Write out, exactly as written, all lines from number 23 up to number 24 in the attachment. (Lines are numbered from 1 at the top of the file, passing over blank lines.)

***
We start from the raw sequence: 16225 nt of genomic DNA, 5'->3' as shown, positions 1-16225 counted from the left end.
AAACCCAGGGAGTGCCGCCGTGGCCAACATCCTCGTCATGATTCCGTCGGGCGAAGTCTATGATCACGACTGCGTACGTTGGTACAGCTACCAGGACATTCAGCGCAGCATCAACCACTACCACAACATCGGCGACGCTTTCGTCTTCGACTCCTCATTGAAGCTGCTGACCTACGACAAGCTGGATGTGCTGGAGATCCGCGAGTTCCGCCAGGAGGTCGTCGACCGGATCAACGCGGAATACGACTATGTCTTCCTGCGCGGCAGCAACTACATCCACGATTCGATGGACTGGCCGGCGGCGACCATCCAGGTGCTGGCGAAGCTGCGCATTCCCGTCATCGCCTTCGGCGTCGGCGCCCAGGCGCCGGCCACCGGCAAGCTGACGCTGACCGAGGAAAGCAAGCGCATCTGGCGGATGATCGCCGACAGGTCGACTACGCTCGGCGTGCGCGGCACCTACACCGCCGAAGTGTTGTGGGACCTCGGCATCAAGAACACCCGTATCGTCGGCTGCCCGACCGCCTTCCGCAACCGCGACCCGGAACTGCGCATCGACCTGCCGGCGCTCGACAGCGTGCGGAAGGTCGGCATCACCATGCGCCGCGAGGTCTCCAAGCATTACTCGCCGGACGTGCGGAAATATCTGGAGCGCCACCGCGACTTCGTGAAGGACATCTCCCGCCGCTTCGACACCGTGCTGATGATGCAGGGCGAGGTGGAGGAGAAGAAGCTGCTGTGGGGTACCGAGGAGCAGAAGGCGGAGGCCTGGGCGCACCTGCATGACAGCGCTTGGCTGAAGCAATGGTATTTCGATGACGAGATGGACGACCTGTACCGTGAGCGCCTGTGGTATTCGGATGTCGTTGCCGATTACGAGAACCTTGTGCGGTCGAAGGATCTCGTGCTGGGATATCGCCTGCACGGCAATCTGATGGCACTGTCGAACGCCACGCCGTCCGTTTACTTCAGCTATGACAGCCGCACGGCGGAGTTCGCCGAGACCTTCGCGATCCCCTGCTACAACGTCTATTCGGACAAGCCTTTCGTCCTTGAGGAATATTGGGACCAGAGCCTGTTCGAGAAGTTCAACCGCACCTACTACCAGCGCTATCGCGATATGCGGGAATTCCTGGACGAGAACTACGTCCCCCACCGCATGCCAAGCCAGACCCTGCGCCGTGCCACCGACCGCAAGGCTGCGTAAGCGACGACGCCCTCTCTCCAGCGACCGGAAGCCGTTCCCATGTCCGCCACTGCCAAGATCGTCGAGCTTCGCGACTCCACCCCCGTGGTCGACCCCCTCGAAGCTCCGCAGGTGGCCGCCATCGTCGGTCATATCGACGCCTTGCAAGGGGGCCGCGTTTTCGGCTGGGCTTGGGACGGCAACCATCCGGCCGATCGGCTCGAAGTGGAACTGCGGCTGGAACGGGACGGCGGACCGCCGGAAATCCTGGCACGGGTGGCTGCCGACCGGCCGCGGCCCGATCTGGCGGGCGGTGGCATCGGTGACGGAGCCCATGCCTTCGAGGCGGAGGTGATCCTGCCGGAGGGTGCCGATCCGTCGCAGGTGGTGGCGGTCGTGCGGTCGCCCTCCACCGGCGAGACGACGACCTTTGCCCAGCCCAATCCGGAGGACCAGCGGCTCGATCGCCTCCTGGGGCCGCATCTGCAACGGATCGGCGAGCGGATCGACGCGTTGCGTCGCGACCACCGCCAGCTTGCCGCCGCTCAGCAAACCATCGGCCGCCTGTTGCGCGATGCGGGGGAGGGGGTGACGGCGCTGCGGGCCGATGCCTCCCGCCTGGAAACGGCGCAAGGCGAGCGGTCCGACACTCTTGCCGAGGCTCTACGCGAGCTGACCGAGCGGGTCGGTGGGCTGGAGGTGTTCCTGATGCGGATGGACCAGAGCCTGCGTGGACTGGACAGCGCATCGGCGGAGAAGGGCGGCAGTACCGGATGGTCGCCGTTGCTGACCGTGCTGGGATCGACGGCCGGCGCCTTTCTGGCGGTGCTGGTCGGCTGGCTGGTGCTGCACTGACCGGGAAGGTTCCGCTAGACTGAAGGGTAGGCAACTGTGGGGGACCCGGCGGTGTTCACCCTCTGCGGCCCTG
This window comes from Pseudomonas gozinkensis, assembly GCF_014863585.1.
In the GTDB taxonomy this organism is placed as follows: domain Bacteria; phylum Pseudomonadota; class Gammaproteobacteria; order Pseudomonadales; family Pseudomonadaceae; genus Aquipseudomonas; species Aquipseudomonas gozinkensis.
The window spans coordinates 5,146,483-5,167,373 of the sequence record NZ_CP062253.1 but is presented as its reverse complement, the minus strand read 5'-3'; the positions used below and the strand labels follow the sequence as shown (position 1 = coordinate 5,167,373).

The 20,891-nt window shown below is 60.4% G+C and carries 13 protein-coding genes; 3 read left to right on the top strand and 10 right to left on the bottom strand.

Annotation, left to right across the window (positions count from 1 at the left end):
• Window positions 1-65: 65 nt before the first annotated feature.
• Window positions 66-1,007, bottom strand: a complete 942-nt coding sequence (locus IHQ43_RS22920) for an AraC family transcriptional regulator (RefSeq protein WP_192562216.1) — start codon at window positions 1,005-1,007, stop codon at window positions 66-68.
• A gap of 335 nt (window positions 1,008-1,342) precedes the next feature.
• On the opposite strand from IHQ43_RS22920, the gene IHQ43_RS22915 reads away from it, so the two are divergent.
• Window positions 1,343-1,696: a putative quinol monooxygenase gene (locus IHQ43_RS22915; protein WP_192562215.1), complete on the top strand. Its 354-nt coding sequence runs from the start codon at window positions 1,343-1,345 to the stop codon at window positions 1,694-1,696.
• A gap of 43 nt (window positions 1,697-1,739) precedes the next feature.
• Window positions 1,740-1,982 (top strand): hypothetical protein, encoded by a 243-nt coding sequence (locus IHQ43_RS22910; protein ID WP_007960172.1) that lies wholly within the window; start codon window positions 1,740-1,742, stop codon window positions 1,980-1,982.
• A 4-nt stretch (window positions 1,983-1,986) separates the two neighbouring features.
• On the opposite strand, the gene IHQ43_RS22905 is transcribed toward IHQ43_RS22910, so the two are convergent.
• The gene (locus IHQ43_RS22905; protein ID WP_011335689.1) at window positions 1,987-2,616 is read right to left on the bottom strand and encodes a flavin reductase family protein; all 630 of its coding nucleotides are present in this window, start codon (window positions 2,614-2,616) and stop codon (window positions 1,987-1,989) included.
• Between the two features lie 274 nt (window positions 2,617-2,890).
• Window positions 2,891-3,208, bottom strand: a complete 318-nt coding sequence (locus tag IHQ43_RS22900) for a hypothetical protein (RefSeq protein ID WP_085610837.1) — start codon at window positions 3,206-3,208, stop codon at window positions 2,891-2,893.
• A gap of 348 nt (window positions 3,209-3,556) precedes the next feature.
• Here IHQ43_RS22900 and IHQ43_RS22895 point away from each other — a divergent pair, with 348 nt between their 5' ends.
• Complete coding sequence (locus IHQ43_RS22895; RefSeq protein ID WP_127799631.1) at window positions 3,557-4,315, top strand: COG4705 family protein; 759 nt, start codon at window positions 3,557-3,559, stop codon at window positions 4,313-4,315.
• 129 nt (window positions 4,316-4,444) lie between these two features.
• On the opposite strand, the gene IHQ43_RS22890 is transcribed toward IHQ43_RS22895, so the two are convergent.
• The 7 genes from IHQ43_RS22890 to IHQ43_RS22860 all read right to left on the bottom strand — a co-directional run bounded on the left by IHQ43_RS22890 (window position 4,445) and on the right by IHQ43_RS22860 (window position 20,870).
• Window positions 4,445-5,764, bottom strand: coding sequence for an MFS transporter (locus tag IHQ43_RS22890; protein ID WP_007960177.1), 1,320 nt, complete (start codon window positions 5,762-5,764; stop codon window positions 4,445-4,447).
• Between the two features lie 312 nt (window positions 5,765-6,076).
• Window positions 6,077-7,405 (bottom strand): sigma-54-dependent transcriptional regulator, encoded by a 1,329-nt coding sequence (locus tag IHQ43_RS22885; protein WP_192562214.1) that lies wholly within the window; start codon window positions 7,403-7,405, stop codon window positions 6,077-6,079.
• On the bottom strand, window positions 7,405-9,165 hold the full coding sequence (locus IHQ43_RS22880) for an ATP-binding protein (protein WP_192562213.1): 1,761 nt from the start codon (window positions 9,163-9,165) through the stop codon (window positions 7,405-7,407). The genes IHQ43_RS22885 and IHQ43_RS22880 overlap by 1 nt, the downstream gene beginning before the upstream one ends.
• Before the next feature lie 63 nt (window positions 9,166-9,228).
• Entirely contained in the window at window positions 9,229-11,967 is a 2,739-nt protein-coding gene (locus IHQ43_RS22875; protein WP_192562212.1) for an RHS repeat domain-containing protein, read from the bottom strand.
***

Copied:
• 129 nt (window positions 4,316-4,444) lie between these two features.
• On the opposite strand, the gene IHQ43_RS22890 is transcribed toward IHQ43_RS22895, so the two are convergent.